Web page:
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The yield of stress perfusion CMR in asymptomatic diabetics


The benefit of screening asymptomatic diabetic patients for CAD remains unclear. A recent ADA consensus statement on this issue concluded that routine screening is not recommended. The aim of this study was to assess the yield of stress perfusion CMR in a diabetic population.


All patients who underwent stress CMR at ICPS (tests, n = 4589) between November 2009 and September 2010 were identified through the use of the cardiology database. Exclusion criteria included (1) history of documented myocardial infarction (n = 623); (2) prior percutaneous coronary intervention (PCI) (n = 1335); and (3) prior coronary artery bypass grafting (CABG) (n = 264). For patients who underwent multiple tests during this time period (n = 116), only the first test was included. The study population consisted of 2737 patients.


Similar percentages of diabetic and nondiabetic patients had abnormal scans (34.8% vs 33.4%, P =0.48). However diabetic patients were more likely to have inducible ischemia than nondiabetic patients (14.4% vs 11.2%, P =0.02), whereas they were equally likely to have evidence of infarction on delayed enhancement images (23.7% vs 25.4%).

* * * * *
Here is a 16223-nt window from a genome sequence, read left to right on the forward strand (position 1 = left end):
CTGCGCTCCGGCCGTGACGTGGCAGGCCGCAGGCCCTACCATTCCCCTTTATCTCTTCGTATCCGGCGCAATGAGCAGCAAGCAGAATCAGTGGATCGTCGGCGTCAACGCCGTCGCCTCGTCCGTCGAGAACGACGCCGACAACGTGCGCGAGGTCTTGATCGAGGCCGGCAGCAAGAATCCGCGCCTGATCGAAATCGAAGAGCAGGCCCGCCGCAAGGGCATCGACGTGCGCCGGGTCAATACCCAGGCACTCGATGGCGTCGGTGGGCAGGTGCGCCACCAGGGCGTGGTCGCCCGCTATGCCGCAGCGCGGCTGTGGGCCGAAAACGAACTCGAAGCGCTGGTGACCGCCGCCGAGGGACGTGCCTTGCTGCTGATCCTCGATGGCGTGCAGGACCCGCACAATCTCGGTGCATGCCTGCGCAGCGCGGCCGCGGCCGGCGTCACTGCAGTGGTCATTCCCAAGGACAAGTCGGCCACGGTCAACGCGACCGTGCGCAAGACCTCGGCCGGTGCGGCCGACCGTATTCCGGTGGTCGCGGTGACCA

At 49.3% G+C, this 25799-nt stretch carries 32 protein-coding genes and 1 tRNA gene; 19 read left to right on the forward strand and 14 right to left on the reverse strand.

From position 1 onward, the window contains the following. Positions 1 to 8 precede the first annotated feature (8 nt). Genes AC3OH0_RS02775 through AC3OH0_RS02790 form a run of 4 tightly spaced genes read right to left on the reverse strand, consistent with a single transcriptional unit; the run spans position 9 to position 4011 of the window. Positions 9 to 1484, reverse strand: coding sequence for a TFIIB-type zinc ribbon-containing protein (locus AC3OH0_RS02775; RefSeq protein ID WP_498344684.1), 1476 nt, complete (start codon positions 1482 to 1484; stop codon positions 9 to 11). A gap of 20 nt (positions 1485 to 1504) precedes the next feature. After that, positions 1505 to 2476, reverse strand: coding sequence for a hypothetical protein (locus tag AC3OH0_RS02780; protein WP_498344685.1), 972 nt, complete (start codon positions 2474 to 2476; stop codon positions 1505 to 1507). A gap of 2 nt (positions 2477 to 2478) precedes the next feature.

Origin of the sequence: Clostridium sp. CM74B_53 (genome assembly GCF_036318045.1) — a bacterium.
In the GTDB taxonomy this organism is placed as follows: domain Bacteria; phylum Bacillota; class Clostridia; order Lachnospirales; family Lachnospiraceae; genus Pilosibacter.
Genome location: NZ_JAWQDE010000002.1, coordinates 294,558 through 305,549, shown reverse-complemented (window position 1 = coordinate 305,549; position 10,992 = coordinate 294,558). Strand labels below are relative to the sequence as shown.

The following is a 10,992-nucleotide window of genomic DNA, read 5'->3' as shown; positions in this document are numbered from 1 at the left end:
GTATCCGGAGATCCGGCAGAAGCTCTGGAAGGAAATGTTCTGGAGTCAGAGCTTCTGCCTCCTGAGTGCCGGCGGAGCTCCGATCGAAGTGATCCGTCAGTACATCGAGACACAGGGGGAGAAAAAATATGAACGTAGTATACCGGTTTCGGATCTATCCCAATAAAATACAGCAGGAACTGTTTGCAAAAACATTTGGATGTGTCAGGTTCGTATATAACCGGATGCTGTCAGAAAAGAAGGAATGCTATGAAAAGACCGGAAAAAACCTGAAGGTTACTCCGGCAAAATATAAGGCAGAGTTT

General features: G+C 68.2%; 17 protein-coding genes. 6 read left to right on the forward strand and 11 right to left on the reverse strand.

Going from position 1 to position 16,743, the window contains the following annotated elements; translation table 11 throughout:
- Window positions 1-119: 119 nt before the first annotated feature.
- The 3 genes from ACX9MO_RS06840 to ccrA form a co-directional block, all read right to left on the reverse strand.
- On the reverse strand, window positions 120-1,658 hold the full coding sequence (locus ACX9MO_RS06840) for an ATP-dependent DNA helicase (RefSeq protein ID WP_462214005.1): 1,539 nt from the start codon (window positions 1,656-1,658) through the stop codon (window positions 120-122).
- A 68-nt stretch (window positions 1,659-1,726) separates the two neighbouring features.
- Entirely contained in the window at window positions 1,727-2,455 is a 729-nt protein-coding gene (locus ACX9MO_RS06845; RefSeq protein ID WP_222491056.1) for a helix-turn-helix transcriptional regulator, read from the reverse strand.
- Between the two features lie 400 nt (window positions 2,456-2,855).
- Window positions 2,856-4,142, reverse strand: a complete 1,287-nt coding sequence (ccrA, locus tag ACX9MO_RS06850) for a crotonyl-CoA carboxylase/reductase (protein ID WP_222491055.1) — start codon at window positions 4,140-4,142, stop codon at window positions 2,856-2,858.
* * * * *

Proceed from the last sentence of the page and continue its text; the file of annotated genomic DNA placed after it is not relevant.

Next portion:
Asymptomatic and symptomatic diabetic patients had similar percentages of ischemia (13.5% vs 15.7%, p = 0.40), and infarction (24.9% vs 21.9%, p = 0.36).

With regards to symptomatic patients, patients with diabetes had significantly higher percentages of ischemia (15.8% vs 11.1%, p = 0.03), but similar amounts of infarction (21.9% vs 24.2%, p = 0.42) than symptomatic nondiabetic patients.

Ejection fractions after stress testing were similar in both groups (diabetic vs nondiabetic - 68.47% vs 69.11% p = ns).


Stress testing in asymptomatic diabetics identifies a high percentage of patients with unknown myocardial infarction. This information has important prognostic implications. Asymptomatic diabetic patients have a significantly higher amount of ischemia than non-diabetic patients. Ischemia is the main predictor of adverse cardiac outcomes. Early identification of this can guide revascularization, which has been shown to improve prognosis in those with at least moderate ischemia.

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This article is published under license to BioMed Central Ltd. This is an open access article distributed under the terms of the Creative Commons Attribution License (, which permits unrestricted use, distribution, and reproduction in any medium, provided the original work is properly cited.

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h-Ici, D.O., Hovasse, T., Morice, M.C. et al. The yield of stress perfusion CMR in asymptomatic diabetics. J Cardiovasc Magn Reson 13 (Suppl 1), O70 (2011).

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